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I understand that this "Space Elevator" if it works is supposed to transport materials into
space (The Space Station ?)

...

IF the space Station
were attached to the end of the cable and it is going at 17,000 miles an hour in Earth orbit, how can the Space Elevator be hooked up and have any chance of working ?
It couldn't, as once the paylods arrived at the proper altitude, they'd be woefully shy of the ISS' orbital velocity.

The point is that the winning design climbed the cable using power transmitted to it by a laser on the ground.
While that's fine for a 1 mile cable, the question is how well will this method work at 180 nmi distant?

Now that you've got the cable in place, you have to start getting payloads up it. That's where there's a lot of research. A payload that needs to climb 35,000km is going to be mostly motor. So they're looking at ways of keeping the motor on the ground. thus, lasers.
The motor? Or the power supply?

With solar power and a worm drive, you could easily take your time, perhaps a couple of days, working your way up the cable.

My concern involves the wear and tear on the cable!
 
  • #9
FredGarvin
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How about the fact that the cable is still only available in La La Land? That seems like a pretty big concern to me.
 
  • #10
DaveC426913
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How about the fact that the cable is still only available in La La Land? That seems like a pretty big concern to me.
As Arthur C. Clarke said: the space elevator will be built ten years after everyone stops laughing.

A lot of people aren't laughing.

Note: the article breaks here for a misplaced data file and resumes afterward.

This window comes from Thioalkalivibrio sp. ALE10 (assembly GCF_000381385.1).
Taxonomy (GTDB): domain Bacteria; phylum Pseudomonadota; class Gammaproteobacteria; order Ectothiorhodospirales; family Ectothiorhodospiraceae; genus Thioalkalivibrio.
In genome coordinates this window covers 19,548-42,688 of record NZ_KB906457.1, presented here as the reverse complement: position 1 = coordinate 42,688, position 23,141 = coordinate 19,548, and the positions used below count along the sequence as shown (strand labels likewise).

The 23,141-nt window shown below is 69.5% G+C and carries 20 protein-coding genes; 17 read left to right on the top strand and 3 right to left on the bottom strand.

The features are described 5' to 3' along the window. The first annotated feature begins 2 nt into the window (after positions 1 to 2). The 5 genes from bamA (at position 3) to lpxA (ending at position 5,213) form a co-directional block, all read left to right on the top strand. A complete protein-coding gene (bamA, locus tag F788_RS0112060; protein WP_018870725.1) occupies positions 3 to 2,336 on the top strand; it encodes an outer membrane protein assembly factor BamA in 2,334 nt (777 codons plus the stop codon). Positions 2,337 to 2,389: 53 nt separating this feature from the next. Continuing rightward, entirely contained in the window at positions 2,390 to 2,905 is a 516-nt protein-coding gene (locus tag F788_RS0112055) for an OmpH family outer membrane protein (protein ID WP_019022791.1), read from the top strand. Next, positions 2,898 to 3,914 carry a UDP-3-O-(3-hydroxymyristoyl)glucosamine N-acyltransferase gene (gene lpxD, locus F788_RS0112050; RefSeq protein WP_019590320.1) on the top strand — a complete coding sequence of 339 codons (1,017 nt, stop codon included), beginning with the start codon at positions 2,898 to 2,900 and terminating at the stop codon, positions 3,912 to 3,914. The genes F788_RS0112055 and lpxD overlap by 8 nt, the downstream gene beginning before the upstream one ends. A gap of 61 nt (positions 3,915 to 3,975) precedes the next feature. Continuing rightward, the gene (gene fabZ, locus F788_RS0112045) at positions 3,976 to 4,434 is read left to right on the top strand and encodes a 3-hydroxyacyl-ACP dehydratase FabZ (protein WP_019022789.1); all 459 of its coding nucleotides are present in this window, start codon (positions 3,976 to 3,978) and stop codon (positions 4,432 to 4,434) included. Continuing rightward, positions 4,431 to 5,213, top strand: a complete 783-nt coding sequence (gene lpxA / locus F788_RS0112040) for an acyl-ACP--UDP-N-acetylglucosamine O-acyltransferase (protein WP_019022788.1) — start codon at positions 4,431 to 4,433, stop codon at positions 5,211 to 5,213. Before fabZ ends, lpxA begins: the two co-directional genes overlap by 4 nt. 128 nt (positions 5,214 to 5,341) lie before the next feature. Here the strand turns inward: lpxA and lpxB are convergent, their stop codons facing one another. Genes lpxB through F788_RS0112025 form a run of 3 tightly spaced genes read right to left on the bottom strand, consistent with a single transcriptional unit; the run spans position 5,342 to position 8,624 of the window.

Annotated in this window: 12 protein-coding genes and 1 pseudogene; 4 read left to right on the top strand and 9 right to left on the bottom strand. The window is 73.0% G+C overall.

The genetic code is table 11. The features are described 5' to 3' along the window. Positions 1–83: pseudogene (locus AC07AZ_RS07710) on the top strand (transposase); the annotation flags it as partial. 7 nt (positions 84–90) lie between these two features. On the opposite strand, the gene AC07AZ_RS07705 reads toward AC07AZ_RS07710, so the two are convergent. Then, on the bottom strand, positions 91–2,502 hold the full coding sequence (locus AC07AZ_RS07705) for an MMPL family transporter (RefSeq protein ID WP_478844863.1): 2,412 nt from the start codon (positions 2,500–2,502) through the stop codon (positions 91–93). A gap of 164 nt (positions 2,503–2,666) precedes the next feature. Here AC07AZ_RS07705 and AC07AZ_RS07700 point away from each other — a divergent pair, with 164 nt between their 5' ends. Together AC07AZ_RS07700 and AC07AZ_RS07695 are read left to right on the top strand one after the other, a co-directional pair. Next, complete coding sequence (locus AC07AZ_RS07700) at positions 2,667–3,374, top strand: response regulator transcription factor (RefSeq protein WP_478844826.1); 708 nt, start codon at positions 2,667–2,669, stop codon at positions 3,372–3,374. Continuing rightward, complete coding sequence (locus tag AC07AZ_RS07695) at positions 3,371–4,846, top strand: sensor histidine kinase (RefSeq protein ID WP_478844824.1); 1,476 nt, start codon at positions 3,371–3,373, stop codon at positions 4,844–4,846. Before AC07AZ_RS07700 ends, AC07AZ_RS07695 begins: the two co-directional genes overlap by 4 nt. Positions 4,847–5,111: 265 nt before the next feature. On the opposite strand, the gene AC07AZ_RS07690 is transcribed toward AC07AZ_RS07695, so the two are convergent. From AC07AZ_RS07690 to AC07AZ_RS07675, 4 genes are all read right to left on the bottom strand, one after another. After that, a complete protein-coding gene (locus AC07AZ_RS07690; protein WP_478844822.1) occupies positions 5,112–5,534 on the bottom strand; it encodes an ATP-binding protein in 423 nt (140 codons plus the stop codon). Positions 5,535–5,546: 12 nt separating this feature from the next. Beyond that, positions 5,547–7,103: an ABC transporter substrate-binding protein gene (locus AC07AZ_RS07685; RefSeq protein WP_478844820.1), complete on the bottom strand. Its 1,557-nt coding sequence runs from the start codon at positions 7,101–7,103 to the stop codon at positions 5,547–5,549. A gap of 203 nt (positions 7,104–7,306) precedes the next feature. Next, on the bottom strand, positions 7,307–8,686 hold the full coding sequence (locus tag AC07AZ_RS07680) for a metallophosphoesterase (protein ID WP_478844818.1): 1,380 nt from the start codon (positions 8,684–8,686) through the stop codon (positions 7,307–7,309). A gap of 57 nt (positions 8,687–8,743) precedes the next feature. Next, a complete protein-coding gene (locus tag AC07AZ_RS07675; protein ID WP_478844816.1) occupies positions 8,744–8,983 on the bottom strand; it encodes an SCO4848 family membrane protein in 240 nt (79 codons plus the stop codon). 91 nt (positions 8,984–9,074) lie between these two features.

• #11
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How about the fact that the cable is still only available in La La Land? That seems like a pretty big concern to me.
Academic scientists and engineers don't care about such practical matters. They need to hype up their pet projects so they can get tenure and government funding.
 
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  • #12
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Academic scientists and engineers don't care about such practical matters. They need to hype up their pet projects so they can get tenure and government funding.
Do you have a source for this statement?
 
  • #13
FredGarvin
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I have seen some pretty ridiculous things funded in my short time, so I can appreciate that aspect.

Trust me Dave, the people who aren't laughing are the bean counters and the wackos that will have NOTHING to do with being responsible for trying to build this monstrosity. I have yet to see one credible source talk about its feasibility. It's a nice idea though.
 
  • #14
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Arthur C Clark's The Fountains of Paradise gives a good description of how a space elevator might work.
 
  • #15
DaveC426913
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Trust me Dave, the people who aren't laughing are the bean counters and the wackos that will have NOTHING to do with being responsible for trying to build this monstrosity. I have yet to see one credible source talk about its feasibility. It's a nice idea though.